People look at a damaged school in Zhytomyr, Ukraine, on March 20.

'Some of us never unpacked our suitcases': Putin's refugee crisis didn't start in 2022

Updated 6:34 AM ET, Wed March 23, 2022

(CNN)In the month since Russia invaded Ukraine, at least 10 million people have fled their homes. But for countless more refugees across the world, Vladimir Putin's assault on democracy began long before 2022.

Eight years ago, the breakaway enclaves of Donetsk and Luhansk, in Ukraine's eastern Donbas region, became the site of fighting between Russian-backed separatists and Ukrainian forces. That same year, 2014, Russia also annexed Crimea, sparking global condemnation.
There was precedent for this. In 2008, over the course of five days, Russian troops under then-Prime Minister Putin invaded the former Soviet state of Georgia, supposedly to defend the independence of two pro-Russian territories -- South Ossetia and Abkhazia.
Beyond Europe's borders, Russian forces entered Syria's long civil war in 2015, bolstering ally President Bashar al-Assad's regime. In the wake of Russia's massive bombing assault on Aleppo, the country lost its seat on the United Nations Human Rights Council.
We asked refugees and displaced people from each of these conflicts to share their stories of forging new lives -- and the lessons for Ukraine today. The opinions expressed in these commentaries are their own.

DONETSK 2014

A damaged market in the eastern Ukrainian city of Donetsk in December 2014.
The writer living under Russian attack a second time
Olena Stiazhkina is a Ukrainian writer who lived in Donetsk until 2014, where she taught in the Donetsk National University history department. She is the author of "Cecil the Lion's Death Made Sense" and "Zero Point Ukraine." She lives in Kyiv. Her words have been translated by Uilleam Blacker, associate professor at University College London's School of Slavonic and East European Studies.
Olena Stiazhkina
Over the last two weeks, the year 2014, which never ended, has been attacking me from all sides. In the spring of that year, back in my native Donetsk, I began to act like the local madwoman, muttering under her breath and occasionally screaming: "Tanks! War! The Russians are coming!"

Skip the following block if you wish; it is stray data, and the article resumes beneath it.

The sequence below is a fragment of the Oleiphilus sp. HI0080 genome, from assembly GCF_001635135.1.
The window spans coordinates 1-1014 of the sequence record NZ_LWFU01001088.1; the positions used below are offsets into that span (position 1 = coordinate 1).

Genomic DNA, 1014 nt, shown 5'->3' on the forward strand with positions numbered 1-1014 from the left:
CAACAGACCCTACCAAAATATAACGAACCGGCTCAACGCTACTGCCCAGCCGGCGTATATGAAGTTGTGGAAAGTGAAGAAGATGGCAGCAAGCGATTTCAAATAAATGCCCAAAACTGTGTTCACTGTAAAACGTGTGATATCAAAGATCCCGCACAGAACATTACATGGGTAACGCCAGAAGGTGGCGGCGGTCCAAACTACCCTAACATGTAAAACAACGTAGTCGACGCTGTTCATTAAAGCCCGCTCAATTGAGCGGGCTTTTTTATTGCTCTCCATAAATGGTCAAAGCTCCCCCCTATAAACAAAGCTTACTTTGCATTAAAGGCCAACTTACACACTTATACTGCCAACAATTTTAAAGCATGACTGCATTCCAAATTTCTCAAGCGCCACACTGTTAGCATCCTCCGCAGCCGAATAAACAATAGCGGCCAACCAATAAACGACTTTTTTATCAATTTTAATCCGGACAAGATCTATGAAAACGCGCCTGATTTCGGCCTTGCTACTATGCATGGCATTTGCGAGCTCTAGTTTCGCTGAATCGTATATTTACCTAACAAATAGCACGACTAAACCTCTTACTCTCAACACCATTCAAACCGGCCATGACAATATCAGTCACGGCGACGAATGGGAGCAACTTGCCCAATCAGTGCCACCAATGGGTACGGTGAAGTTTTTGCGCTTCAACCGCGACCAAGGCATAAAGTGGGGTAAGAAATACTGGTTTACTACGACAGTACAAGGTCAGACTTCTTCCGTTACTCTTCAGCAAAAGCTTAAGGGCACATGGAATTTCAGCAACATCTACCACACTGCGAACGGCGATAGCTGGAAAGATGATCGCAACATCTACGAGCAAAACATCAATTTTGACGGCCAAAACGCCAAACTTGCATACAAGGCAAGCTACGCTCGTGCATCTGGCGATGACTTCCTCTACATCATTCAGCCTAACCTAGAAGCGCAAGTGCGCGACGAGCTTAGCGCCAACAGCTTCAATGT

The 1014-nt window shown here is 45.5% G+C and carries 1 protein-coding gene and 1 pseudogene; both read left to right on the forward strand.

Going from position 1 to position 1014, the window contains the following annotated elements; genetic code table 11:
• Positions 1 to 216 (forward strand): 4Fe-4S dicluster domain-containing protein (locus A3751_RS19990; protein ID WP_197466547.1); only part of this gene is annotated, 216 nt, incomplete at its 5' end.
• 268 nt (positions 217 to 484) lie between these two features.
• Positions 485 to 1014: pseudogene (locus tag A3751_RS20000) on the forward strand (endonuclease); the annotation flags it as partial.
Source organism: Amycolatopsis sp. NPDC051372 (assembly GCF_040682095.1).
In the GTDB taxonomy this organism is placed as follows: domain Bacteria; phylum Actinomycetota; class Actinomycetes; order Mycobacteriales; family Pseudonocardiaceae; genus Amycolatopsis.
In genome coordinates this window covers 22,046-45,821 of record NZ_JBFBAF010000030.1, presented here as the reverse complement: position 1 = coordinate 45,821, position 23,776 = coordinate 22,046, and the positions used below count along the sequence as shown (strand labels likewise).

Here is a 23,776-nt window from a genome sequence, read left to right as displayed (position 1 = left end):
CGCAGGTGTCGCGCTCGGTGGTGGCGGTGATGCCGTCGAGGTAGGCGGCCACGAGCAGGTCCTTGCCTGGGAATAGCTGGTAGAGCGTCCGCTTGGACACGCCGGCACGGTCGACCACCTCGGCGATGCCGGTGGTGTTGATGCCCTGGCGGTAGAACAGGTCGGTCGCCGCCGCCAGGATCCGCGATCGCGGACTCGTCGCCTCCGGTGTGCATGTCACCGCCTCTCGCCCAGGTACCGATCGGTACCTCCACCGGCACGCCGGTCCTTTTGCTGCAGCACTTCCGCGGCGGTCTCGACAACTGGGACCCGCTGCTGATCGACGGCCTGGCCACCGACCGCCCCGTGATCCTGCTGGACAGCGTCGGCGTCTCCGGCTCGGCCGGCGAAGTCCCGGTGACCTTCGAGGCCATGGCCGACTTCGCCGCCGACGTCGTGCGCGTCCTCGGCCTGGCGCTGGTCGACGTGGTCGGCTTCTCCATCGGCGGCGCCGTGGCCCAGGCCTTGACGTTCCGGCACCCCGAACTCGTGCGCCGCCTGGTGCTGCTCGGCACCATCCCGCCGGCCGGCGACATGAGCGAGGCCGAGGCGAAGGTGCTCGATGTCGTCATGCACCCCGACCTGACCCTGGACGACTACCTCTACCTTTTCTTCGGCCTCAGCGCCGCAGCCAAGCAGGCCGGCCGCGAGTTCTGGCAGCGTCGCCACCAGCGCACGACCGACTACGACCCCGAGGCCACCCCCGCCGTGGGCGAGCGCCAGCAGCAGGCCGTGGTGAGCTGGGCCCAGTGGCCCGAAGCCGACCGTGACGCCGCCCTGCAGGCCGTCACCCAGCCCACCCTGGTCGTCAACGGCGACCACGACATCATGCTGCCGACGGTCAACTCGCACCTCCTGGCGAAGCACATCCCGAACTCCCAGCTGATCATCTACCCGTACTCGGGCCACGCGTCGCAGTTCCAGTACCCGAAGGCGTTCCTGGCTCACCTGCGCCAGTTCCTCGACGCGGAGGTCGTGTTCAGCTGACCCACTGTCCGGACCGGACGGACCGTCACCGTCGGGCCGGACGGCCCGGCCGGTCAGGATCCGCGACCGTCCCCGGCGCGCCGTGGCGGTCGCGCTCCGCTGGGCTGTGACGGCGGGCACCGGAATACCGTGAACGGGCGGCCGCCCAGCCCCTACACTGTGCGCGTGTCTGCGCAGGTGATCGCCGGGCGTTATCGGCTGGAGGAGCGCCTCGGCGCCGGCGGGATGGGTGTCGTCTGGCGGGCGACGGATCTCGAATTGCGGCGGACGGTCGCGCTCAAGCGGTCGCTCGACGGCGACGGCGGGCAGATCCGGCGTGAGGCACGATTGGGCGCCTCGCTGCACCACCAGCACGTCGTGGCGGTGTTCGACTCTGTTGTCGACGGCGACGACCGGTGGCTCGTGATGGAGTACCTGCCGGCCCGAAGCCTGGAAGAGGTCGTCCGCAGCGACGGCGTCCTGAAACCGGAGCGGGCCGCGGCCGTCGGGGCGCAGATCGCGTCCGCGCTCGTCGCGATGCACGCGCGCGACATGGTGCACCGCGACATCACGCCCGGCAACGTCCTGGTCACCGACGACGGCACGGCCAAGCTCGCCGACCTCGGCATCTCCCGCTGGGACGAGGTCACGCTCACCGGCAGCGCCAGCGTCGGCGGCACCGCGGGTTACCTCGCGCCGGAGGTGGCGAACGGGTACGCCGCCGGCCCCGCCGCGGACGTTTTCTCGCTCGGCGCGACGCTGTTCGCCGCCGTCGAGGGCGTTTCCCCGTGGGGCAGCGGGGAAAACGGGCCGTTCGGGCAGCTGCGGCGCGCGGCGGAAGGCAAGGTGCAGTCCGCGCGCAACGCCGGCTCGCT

Since I moved to Kyiv, I've kept up this persona. For years, I've been looking people in the eye and telling them: "There will be war. There will most definitely be war."
Every year, those of us from Donetsk, Luhansk and Crimea relive 2014. We recall our resistance, mark the cursed anniversaries of the pseudo-referendums, remember the liberation of neighbouring cities -- Mariupol, Volnovakha, Sloviansk, Kramatorsk -- in the summer of that year.
Trying to start afresh in our new, supposedly peaceful lives, we learned to fit our existences into suitcases. Some of us never really unpacked.
My children say that their greatest fear is to be killed (torn apart, burned, shot, the Russians have multiple options). Instead of feeling horror at this, I felt relief. I felt like the fear they were talking about was normal. It was healthy, human fear that testified to the soundness of their mental state, which I feared I might have ruined -- but no, I hadn't.
My greatest fear is a long, slow death without the knowledge of whether my loved ones are alive or dead.
After 2014, Ukrainians developed the habit of thanking our soldiers in the street for halting the progress of the enemy in the east. It's a very simple, everyday gesture: if you see a fighter in the street, you place your right hand on your heart and you say 'thank you' -- say it out loud, or just whisper it, it doesn't matter.
I won't lie and say that everybody everywhere took part in this practice, but the hand placed on the heart is a gesture that is understood by all Ukrainians.
Since 2014, we also accompany our heroes on their final journey on our knees. If a funeral procession is passing through a town or village, the people, who may not have known the dead soldier, kneel down on either side of the road. And this is everybody and everywhere. Without exception.
I have difficulties with the calendar. As I write this, I know it's the 17th day of the war, but I don't know what day of the week it is. I can't think about timescales. 'The long haul', 'many years', 'frozen conflict'. It's been eight years now.
This is the 17th day of what will later be referred to as the final stage of Russia's aggression against Ukraine. We will not be broken.